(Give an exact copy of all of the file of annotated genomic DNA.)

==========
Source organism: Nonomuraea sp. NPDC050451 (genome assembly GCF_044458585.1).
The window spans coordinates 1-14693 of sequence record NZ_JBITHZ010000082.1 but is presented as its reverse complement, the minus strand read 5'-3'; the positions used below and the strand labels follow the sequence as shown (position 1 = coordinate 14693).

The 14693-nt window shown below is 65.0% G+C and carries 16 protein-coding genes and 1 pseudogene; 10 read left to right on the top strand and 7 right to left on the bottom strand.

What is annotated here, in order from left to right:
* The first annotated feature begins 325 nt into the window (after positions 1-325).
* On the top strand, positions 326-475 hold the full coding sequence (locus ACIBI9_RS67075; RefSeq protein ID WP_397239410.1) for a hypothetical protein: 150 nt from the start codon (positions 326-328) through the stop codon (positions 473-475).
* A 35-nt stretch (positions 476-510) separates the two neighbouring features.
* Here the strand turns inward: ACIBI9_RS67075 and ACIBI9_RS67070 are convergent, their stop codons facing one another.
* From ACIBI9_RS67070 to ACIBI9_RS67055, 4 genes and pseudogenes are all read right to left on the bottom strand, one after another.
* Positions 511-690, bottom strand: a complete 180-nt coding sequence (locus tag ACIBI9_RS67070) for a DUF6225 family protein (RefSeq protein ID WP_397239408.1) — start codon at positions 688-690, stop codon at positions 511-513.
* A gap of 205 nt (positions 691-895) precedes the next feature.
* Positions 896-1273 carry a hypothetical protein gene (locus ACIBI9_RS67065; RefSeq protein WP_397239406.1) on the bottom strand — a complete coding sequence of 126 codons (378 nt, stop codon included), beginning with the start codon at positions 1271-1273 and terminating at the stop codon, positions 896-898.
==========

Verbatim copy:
Source organism: Nonomuraea sp. NPDC050451 (genome assembly GCF_044458585.1).
The window spans coordinates 1-14693 of sequence record NZ_JBITHZ010000082.1 but is presented as its reverse complement, the minus strand read 5'-3'; the positions used below and the strand labels follow the sequence as shown (position 1 = coordinate 14693).

The 14693-nt window shown below is 65.0% G+C and carries 16 protein-coding genes and 1 pseudogene; 10 read left to right on the top strand and 7 right to left on the bottom strand.

What is annotated here, in order from left to right:
* The first annotated feature begins 325 nt into the window (after positions 1-325).
* On the top strand, positions 326-475 hold the full coding sequence (locus ACIBI9_RS67075; RefSeq protein ID WP_397239410.1) for a hypothetical protein: 150 nt from the start codon (positions 326-328) through the stop codon (positions 473-475).
* A 35-nt stretch (positions 476-510) separates the two neighbouring features.
* Here the strand turns inward: ACIBI9_RS67075 and ACIBI9_RS67070 are convergent, their stop codons facing one another.
* From ACIBI9_RS67070 to ACIBI9_RS67055, 4 genes and pseudogenes are all read right to left on the bottom strand, one after another.
* Positions 511-690, bottom strand: a complete 180-nt coding sequence (locus tag ACIBI9_RS67070) for a DUF6225 family protein (RefSeq protein ID WP_397239408.1) — start codon at positions 688-690, stop codon at positions 511-513.
* A gap of 205 nt (positions 691-895) precedes the next feature.
* Positions 896-1273 carry a hypothetical protein gene (locus ACIBI9_RS67065; RefSeq protein WP_397239406.1) on the bottom strand — a complete coding sequence of 126 codons (378 nt, stop codon included), beginning with the start codon at positions 1271-1273 and terminating at the stop codon, positions 896-898.